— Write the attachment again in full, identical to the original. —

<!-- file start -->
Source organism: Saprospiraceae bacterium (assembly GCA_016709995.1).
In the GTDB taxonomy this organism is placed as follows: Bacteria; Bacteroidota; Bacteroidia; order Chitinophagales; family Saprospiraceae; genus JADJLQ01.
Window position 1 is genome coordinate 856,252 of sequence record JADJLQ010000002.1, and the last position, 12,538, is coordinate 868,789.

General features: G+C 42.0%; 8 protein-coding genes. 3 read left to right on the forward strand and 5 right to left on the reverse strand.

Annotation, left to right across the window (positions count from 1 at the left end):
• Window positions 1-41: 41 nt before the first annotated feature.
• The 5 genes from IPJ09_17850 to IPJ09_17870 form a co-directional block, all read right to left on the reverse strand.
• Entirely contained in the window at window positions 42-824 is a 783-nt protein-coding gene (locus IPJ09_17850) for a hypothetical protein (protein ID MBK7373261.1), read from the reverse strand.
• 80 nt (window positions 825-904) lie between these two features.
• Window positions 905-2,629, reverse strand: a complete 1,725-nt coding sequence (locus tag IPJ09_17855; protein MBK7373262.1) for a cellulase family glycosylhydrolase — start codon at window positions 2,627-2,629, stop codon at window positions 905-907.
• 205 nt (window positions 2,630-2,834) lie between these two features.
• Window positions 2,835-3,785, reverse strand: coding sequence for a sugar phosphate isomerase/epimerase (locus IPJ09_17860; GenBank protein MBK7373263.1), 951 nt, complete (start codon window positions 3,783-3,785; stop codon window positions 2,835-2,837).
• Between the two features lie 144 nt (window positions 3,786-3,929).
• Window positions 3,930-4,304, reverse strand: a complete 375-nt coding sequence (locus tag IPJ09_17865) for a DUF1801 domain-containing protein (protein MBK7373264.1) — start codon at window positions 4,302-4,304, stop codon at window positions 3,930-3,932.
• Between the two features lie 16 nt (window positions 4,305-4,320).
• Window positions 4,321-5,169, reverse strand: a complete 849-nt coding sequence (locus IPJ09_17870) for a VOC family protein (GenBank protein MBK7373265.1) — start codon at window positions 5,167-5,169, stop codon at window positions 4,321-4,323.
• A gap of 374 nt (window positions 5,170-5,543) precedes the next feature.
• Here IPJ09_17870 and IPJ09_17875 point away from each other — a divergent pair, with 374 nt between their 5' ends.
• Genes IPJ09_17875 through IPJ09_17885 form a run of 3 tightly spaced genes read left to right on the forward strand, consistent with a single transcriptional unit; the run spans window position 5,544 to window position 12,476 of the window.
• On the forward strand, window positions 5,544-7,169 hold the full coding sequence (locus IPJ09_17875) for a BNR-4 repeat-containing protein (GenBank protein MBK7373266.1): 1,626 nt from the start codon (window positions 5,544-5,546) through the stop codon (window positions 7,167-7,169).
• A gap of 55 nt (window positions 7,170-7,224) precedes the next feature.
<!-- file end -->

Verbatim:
Source organism: Saprospiraceae bacterium (assembly GCA_016709995.1).
In the GTDB taxonomy this organism is placed as follows: Bacteria; Bacteroidota; Bacteroidia; order Chitinophagales; family Saprospiraceae; genus JADJLQ01.
Window position 1 is genome coordinate 856,252 of sequence record JADJLQ010000002.1, and the last position, 12,538, is coordinate 868,789.

General features: G+C 42.0%; 8 protein-coding genes. 3 read left to right on the forward strand and 5 right to left on the reverse strand.

Annotation, left to right across the window (positions count from 1 at the left end):
• Window positions 1-41: 41 nt before the first annotated feature.
• The 5 genes from IPJ09_17850 to IPJ09_17870 form a co-directional block, all read right to left on the reverse strand.
• Entirely contained in the window at window positions 42-824 is a 783-nt protein-coding gene (locus IPJ09_17850) for a hypothetical protein (protein ID MBK7373261.1), read from the reverse strand.
• 80 nt (window positions 825-904) lie between these two features.
• Window positions 905-2,629, reverse strand: a complete 1,725-nt coding sequence (locus tag IPJ09_17855; protein MBK7373262.1) for a cellulase family glycosylhydrolase — start codon at window positions 2,627-2,629, stop codon at window positions 905-907.
• 205 nt (window positions 2,630-2,834) lie between these two features.
• Window positions 2,835-3,785, reverse strand: coding sequence for a sugar phosphate isomerase/epimerase (locus IPJ09_17860; GenBank protein MBK7373263.1), 951 nt, complete (start codon window positions 3,783-3,785; stop codon window positions 2,835-2,837).
• Between the two features lie 144 nt (window positions 3,786-3,929).
• Window positions 3,930-4,304, reverse strand: a complete 375-nt coding sequence (locus tag IPJ09_17865) for a DUF1801 domain-containing protein (protein MBK7373264.1) — start codon at window positions 4,302-4,304, stop codon at window positions 3,930-3,932.
• Between the two features lie 16 nt (window positions 4,305-4,320).
• Window positions 4,321-5,169, reverse strand: a complete 849-nt coding sequence (locus IPJ09_17870) for a VOC family protein (GenBank protein MBK7373265.1) — start codon at window positions 5,167-5,169, stop codon at window positions 4,321-4,323.
• A gap of 374 nt (window positions 5,170-5,543) precedes the next feature.
• Here IPJ09_17870 and IPJ09_17875 point away from each other — a divergent pair, with 374 nt between their 5' ends.
• Genes IPJ09_17875 through IPJ09_17885 form a run of 3 tightly spaced genes read left to right on the forward strand, consistent with a single transcriptional unit; the run spans window position 5,544 to window position 12,476 of the window.
• On the forward strand, window positions 5,544-7,169 hold the full coding sequence (locus IPJ09_17875) for a BNR-4 repeat-containing protein (GenBank protein MBK7373266.1): 1,626 nt from the start codon (window positions 5,544-5,546) through the stop codon (window positions 7,167-7,169).
• A gap of 55 nt (window positions 7,170-7,224) precedes the next feature.